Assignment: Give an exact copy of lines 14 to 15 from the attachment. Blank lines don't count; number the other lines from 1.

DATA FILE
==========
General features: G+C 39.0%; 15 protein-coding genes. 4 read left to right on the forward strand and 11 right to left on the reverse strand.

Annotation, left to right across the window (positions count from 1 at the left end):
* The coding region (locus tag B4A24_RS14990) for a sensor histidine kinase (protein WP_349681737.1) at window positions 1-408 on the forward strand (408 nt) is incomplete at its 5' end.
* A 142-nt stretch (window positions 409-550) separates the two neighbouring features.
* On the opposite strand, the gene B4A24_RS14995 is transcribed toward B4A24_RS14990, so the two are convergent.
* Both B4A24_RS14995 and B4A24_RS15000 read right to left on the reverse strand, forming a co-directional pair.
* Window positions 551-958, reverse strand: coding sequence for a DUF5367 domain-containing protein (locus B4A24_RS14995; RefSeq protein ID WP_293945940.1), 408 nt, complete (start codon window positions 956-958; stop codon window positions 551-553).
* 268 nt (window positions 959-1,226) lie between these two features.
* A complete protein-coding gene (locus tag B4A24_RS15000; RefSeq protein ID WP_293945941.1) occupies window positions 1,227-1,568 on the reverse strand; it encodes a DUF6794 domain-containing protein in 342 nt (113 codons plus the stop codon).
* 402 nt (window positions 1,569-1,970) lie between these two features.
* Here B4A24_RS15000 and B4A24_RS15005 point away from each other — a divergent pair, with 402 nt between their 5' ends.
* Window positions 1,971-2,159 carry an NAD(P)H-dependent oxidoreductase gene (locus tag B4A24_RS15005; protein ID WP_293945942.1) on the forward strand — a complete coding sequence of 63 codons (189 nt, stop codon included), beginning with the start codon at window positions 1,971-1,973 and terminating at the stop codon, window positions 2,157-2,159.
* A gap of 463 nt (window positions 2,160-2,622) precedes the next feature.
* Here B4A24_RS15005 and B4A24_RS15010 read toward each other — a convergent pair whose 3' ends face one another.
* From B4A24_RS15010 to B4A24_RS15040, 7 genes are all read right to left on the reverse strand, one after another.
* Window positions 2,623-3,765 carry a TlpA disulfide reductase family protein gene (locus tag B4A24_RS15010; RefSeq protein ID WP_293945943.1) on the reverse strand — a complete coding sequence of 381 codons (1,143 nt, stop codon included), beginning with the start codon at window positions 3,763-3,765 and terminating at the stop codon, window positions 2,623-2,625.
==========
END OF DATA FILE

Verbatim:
* Here B4A24_RS15005 and B4A24_RS15010 read toward each other — a convergent pair whose 3' ends face one another.
* From B4A24_RS15010 to B4A24_RS15040, 7 genes are all read right to left on the reverse strand, one after another.